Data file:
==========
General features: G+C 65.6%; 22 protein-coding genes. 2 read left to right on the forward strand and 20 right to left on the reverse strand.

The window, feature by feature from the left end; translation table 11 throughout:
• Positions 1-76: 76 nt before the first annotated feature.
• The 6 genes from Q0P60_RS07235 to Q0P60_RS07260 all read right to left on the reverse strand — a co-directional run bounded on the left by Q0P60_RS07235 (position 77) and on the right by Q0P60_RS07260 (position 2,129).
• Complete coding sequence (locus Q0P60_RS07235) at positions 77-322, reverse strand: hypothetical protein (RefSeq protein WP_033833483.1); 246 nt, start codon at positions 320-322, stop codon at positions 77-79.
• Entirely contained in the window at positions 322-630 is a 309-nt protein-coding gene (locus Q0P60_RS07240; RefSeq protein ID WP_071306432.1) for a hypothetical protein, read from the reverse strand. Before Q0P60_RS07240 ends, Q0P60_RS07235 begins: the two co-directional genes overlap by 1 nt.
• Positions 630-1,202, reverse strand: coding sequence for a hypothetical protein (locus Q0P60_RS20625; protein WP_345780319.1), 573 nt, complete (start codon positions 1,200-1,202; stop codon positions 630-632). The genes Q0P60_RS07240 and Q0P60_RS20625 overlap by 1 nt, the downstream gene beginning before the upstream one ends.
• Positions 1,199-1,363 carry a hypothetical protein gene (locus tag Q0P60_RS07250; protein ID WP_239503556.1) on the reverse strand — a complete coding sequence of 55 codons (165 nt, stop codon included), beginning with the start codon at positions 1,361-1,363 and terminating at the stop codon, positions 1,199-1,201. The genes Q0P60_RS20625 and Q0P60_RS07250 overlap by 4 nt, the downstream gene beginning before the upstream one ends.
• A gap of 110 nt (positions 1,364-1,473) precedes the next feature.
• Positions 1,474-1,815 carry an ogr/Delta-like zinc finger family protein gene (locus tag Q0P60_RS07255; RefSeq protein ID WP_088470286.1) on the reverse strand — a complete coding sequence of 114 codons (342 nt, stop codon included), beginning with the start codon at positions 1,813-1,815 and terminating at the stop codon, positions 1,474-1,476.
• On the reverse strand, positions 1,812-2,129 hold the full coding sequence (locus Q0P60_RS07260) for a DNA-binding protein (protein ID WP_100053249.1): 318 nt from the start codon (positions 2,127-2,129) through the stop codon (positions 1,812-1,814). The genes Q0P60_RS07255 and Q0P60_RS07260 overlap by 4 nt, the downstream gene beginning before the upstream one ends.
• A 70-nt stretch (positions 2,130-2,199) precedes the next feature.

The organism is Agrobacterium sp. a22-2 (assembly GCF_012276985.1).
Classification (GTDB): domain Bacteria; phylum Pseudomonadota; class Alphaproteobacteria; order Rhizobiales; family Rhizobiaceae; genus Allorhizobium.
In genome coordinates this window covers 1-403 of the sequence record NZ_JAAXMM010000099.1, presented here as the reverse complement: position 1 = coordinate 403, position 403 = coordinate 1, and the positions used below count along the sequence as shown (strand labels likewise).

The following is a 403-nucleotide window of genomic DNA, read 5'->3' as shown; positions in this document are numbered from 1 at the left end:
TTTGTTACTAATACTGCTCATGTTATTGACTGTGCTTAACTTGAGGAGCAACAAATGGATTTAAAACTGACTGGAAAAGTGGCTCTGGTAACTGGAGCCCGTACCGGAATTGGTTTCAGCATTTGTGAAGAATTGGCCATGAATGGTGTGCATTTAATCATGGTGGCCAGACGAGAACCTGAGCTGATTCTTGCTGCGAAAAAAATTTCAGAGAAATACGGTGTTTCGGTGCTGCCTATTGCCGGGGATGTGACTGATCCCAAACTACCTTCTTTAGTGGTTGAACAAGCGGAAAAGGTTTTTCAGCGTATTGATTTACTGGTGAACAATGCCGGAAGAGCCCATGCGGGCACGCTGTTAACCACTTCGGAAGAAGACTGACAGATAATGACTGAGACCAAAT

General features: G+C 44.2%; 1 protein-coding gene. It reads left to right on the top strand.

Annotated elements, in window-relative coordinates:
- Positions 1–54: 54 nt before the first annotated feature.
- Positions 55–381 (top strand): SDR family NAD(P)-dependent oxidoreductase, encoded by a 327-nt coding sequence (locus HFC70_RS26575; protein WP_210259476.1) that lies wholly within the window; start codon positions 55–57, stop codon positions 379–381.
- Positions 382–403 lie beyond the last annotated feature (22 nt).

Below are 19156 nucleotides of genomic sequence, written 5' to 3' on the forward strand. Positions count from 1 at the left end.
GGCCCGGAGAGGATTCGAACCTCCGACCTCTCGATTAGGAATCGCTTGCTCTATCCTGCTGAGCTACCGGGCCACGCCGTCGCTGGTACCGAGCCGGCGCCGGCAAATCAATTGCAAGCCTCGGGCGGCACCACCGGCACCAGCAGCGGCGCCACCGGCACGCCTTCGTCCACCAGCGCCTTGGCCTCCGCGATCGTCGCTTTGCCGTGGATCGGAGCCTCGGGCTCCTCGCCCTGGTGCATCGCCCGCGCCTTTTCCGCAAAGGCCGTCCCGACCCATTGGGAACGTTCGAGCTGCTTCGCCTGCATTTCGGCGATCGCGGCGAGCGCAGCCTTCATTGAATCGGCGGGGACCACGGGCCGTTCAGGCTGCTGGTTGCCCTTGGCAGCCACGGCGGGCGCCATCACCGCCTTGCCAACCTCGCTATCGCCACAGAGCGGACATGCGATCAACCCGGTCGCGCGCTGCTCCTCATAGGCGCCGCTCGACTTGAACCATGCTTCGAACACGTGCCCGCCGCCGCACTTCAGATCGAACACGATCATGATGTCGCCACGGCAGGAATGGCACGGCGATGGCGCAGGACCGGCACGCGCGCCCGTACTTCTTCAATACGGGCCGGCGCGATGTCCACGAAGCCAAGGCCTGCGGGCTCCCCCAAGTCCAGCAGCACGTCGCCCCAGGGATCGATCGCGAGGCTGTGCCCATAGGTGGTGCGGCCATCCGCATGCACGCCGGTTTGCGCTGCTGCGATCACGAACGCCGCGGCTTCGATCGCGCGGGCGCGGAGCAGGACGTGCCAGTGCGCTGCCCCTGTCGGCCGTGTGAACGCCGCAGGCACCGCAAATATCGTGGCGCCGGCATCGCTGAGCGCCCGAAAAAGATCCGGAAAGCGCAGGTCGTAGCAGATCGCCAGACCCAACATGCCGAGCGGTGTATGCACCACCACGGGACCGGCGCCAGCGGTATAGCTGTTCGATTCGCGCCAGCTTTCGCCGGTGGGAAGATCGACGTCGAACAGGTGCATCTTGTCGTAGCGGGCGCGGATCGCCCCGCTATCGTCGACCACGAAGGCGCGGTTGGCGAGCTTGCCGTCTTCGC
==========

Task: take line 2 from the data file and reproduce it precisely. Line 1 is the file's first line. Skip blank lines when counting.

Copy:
The window, feature by feature from the left end; translation table 11 throughout: